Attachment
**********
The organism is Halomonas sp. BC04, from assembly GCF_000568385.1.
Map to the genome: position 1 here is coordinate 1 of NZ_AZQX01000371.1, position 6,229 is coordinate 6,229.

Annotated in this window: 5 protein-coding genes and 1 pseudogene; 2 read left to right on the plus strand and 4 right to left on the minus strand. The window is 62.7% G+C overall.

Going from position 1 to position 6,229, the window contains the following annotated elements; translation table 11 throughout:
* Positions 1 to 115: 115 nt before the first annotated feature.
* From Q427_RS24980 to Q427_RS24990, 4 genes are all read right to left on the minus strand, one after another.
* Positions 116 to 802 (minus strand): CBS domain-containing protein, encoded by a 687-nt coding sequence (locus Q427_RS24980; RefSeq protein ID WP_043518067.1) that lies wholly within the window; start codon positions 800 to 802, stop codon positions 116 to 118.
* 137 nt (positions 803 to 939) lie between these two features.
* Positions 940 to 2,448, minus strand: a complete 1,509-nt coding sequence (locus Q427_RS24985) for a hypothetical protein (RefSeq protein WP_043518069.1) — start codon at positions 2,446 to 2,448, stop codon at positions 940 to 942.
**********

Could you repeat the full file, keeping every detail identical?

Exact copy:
The organism is Halomonas sp. BC04, from assembly GCF_000568385.1.
Map to the genome: position 1 here is coordinate 1 of NZ_AZQX01000371.1, position 6,229 is coordinate 6,229.

Annotated in this window: 5 protein-coding genes and 1 pseudogene; 2 read left to right on the plus strand and 4 right to left on the minus strand. The window is 62.7% G+C overall.

Going from position 1 to position 6,229, the window contains the following annotated elements; translation table 11 throughout:
* Positions 1 to 115: 115 nt before the first annotated feature.
* From Q427_RS24980 to Q427_RS24990, 4 genes are all read right to left on the minus strand, one after another.
* Positions 116 to 802 (minus strand): CBS domain-containing protein, encoded by a 687-nt coding sequence (locus Q427_RS24980; RefSeq protein ID WP_043518067.1) that lies wholly within the window; start codon positions 800 to 802, stop codon positions 116 to 118.
* 137 nt (positions 803 to 939) lie between these two features.
* Positions 940 to 2,448, minus strand: a complete 1,509-nt coding sequence (locus Q427_RS24985) for a hypothetical protein (RefSeq protein WP_043518069.1) — start codon at positions 2,446 to 2,448, stop codon at positions 940 to 942.